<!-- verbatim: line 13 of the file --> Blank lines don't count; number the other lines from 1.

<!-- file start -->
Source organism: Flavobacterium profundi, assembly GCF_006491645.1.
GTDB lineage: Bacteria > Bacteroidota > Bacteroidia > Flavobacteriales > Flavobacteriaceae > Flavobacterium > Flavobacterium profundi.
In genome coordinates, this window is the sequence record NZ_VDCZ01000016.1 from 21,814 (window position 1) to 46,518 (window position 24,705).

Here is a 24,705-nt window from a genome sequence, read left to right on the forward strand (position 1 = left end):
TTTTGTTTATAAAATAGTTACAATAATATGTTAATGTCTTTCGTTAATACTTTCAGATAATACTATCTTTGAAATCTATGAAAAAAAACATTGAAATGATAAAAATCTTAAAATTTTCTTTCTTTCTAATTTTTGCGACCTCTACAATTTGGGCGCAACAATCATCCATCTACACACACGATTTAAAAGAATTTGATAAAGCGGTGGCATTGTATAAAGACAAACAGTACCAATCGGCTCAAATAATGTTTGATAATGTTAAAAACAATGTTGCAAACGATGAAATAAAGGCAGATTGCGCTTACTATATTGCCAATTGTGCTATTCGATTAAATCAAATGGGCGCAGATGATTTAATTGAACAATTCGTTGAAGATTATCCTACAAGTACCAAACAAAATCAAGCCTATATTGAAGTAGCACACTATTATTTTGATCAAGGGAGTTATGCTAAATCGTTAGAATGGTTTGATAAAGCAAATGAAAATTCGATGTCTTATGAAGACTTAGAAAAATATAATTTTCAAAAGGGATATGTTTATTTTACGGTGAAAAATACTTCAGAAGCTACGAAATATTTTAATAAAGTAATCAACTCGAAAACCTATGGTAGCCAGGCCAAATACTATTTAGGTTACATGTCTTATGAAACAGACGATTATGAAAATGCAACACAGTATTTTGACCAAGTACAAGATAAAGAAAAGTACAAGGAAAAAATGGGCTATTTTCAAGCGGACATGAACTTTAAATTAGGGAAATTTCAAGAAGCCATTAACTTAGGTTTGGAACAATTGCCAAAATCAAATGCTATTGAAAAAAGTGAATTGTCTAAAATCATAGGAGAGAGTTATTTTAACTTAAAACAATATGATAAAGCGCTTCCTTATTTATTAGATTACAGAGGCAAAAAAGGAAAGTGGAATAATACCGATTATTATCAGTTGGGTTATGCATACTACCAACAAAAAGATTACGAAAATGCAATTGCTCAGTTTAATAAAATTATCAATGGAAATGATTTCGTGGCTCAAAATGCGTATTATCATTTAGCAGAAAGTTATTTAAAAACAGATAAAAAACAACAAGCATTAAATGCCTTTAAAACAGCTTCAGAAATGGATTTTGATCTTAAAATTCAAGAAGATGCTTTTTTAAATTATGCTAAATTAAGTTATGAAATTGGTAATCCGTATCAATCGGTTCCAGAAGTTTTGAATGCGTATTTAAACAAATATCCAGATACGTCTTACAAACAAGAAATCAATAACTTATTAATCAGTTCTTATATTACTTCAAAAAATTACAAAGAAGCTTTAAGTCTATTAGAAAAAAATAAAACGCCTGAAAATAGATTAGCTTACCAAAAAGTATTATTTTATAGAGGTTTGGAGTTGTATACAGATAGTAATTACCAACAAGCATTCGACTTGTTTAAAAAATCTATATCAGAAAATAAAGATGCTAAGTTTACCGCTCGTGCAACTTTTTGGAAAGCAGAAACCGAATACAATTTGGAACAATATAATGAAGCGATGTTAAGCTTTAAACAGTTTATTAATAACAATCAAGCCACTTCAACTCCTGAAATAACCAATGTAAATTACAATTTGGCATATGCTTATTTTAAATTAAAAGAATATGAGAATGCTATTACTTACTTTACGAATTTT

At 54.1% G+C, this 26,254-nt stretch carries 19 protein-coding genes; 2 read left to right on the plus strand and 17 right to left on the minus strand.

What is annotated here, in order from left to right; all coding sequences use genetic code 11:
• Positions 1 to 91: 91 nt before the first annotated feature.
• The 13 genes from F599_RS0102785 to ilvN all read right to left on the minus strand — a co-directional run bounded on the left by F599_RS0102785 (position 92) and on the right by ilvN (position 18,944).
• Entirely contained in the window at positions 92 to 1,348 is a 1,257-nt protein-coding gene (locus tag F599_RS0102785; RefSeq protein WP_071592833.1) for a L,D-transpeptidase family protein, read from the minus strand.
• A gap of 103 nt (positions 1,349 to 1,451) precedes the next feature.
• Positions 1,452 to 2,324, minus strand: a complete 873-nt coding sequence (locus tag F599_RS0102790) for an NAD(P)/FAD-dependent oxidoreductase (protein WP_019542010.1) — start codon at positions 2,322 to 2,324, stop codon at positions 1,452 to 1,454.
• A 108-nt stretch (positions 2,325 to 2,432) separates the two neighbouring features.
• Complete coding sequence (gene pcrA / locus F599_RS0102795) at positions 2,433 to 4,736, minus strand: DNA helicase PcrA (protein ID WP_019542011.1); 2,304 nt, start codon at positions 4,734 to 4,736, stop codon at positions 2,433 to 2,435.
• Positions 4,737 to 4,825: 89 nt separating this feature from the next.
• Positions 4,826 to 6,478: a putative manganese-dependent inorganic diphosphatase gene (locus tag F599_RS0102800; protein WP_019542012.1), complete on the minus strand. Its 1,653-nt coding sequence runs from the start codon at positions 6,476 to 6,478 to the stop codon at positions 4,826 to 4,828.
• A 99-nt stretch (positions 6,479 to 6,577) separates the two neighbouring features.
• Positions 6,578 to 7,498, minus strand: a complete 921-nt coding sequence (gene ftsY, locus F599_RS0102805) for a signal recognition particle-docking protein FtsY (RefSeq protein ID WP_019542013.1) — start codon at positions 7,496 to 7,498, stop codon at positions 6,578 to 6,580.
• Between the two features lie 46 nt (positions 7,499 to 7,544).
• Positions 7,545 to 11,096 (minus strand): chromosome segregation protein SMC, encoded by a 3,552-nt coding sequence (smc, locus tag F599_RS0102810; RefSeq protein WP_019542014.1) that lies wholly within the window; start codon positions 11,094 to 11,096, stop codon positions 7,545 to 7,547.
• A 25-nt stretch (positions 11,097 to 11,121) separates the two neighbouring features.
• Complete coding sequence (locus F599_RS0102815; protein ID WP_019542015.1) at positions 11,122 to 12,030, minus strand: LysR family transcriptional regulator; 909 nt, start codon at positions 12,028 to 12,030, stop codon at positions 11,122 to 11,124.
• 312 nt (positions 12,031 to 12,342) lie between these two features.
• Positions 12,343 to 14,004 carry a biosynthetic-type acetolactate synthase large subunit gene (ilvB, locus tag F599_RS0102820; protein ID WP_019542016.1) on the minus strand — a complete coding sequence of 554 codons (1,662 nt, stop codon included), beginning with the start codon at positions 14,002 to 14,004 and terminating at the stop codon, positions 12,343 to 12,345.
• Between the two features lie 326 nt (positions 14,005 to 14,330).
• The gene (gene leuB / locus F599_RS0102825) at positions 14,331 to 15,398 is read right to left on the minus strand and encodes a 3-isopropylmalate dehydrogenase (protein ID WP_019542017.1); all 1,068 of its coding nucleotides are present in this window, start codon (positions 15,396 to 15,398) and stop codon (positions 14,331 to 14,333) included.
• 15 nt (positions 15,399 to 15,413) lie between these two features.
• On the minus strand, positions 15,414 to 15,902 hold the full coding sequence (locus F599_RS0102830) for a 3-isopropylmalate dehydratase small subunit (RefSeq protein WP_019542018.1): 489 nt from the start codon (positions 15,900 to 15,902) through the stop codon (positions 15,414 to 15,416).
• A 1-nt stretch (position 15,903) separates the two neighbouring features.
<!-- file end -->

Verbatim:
• A 108-nt stretch (positions 2,325 to 2,432) separates the two neighbouring features.